A new exhibit celebrating two centuries of North Carolina’s local news publications kicked off at the UNC Wilson Special Projects Library Feb. 27 with a talk by Knight Chair in Journalism and Digital Media Economics Penny Abernathy, who shared her groundbreaking local news research.
Abernathy studies “news deserts” — communities with limited access to credible and comprehensive news — and the innovative business models targeting them in her research at the Center for Innovation and Sustainability in Local Media, located within the UNC Hussman School of Journalism and Media.
“Think about a newspaper as a community builder and a problem solver,” Abernathy told the crowd gathered for the opening of the “Papers for the People: A Treasury of North Carolina News Sources” exhibit as she spoke about journalism’s future. “There’s a real need to think about what type of news we need now.”
Abernathy noted a link between the specialty written publications featured by the exhibit and the hyperlocal and special interest news startups, many now online, starting to fill the void left by struggling legacy news organizations.
“I think we’re going back to that model across the hall,” Abernathy said.
Across the hall, the exhibit — on display until May 31 — featured 45 specialty North Carolina newspapers, newsletters and news magazines carefully curated from the library’s collection, ranging from handwritten 1800s newspapers produced as hobbies to social movement publications reporting on the nascent civil rights and women’s movements of the 20th century.
The featured publications — some still operating — were grouped into categories: Amateur, Vanity, Military, Politics, Ethnic, Labor, Agriculture, Empowerment, African American and Religion.
“We’re collecting the history of the past, but we always try to tie into the present and look to the future. Often, UNC faculty provide us with that perspective of the future,” said John Blythe, assistant curator of the North Carolina Collection, of Abernathy’s speech at the event.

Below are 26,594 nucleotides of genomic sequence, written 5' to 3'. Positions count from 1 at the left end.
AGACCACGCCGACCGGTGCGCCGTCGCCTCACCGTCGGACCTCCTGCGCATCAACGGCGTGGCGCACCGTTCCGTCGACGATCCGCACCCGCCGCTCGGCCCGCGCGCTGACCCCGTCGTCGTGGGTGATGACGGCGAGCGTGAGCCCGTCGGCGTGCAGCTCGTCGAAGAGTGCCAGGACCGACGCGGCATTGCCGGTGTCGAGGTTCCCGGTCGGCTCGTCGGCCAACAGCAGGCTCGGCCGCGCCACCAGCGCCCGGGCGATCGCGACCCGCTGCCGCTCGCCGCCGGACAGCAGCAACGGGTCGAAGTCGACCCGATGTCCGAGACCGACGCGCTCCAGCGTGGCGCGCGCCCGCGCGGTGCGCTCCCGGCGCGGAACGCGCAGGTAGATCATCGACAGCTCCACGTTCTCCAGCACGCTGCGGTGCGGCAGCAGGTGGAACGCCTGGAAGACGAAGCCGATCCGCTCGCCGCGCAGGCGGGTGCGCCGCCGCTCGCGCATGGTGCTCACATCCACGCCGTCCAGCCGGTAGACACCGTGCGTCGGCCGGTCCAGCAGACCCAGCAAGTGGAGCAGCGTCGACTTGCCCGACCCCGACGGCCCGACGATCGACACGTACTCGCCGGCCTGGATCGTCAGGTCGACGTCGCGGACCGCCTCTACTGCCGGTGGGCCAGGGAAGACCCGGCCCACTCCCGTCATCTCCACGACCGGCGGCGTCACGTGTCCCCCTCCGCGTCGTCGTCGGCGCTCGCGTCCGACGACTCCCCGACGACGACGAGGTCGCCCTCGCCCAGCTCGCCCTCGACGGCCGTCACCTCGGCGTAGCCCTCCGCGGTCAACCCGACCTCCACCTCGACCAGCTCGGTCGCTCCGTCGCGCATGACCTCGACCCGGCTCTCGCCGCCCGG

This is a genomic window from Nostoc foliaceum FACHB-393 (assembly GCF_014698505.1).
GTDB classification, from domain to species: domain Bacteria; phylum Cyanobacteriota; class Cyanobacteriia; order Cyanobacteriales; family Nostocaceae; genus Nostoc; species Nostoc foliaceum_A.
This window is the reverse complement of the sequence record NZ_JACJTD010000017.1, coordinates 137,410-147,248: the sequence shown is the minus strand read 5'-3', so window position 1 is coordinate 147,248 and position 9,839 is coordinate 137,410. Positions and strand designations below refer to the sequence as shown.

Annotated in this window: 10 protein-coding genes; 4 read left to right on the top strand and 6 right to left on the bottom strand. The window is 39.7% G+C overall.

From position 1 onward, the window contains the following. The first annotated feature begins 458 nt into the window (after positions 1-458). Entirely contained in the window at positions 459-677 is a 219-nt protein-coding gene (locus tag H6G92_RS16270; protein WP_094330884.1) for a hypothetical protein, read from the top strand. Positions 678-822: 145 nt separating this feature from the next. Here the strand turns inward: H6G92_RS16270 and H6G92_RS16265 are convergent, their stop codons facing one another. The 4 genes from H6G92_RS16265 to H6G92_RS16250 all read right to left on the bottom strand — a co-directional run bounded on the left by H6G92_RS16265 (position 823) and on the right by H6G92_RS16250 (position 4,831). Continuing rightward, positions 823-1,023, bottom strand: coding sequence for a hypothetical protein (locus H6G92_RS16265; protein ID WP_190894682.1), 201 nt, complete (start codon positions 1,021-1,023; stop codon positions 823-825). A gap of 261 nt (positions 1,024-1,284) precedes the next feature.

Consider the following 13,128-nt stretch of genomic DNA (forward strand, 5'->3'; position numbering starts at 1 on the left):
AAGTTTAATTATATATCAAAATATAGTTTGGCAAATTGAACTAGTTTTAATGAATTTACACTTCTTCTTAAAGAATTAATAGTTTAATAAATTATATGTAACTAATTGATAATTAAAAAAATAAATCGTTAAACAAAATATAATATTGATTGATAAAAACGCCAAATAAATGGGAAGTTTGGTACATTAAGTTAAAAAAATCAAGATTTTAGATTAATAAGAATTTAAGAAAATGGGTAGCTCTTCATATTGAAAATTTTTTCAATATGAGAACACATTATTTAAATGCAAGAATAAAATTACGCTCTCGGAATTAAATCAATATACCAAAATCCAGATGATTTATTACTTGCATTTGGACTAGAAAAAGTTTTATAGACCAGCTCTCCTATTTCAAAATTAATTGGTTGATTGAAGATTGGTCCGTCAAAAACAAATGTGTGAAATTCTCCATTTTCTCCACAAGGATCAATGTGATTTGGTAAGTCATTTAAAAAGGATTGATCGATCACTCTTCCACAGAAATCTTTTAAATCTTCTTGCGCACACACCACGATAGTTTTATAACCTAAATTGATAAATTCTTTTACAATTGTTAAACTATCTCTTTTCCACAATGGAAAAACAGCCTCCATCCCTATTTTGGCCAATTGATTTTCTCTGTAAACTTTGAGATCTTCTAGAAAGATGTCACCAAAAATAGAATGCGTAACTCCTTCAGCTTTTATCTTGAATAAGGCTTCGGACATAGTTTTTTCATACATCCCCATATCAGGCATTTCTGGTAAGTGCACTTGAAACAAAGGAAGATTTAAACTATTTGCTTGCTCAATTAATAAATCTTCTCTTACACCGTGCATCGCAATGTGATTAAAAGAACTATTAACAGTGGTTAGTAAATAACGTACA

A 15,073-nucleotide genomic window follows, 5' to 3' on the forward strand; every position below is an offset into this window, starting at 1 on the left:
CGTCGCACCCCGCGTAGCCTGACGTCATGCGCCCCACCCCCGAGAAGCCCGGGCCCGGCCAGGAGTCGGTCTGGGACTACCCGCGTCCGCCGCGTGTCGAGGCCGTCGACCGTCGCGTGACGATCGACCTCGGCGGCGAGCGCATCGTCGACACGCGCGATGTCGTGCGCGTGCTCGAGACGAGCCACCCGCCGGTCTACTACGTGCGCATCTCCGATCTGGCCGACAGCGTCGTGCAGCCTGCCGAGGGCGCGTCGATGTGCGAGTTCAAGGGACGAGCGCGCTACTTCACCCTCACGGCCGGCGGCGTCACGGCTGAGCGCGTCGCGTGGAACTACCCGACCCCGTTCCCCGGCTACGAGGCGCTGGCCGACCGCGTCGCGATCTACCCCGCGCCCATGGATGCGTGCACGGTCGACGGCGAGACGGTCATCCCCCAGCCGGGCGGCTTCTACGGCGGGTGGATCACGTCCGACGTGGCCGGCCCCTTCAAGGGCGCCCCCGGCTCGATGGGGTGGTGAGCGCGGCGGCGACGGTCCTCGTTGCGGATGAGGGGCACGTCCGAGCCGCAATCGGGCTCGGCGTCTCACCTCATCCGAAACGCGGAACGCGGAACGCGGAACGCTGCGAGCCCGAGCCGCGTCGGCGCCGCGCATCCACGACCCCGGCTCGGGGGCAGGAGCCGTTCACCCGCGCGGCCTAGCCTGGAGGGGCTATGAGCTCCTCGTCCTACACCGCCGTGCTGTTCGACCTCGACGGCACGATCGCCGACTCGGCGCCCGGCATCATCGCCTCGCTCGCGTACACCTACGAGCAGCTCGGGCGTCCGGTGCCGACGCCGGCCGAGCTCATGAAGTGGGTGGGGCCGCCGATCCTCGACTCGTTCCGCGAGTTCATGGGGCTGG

Abernathy told the crowd that the past decade has been a rough one for the newspaper industry, especially local news, after the 2008 recession and digital competition dried up advertising dollars and audience, shuttering scores of newsrooms and leaving many struggling newspapers selling out to large corporate chains.
Presently, more than 200 counties nationwide are without a newspaper and half of all U.S. counties, more than 1,520, have just one — usually a weekly, according to Abernathy’s research.
But there’s hope. Abernathy looked to the future as she spoke about her excitement of creative new business models, such as the revenue diversification employed by local newspapers like The Pilot in Southern Pines, North Carolina — which now owns a book store and produces several magazines as well as a newspaper — and online news sites using the latest technology to reach their communities.
“We’re only 20 years into the digital era. What are the possibilities?” Abernathy said.Watch Christian Edwards, assistant keeper for Wilson Library’s North Carolina Collection Gallery, talk about why curating the “Papers for the People” exhibit was personal for her.
Though local news may take new forms, the need to support it will remain unchanged. If people want healthy communities, they need local news. Local news’ watchdog and community-building functions build civic health, Abernathy said.
Linda Jacobson, keeper of Wilson Library’s North Carolina Collection Gallery, also saw local news’ civic link as she researched and curated the exhibit.
“The papers in our exhibit not only informed and connected communities, but empowered them,” she said. “What really struck me is not only the value these papers provided to their readers but the value they provide to researchers today about the lives of everyday North Carolinians.”
The exhibit’s opening event was co-sponsored by Park Library.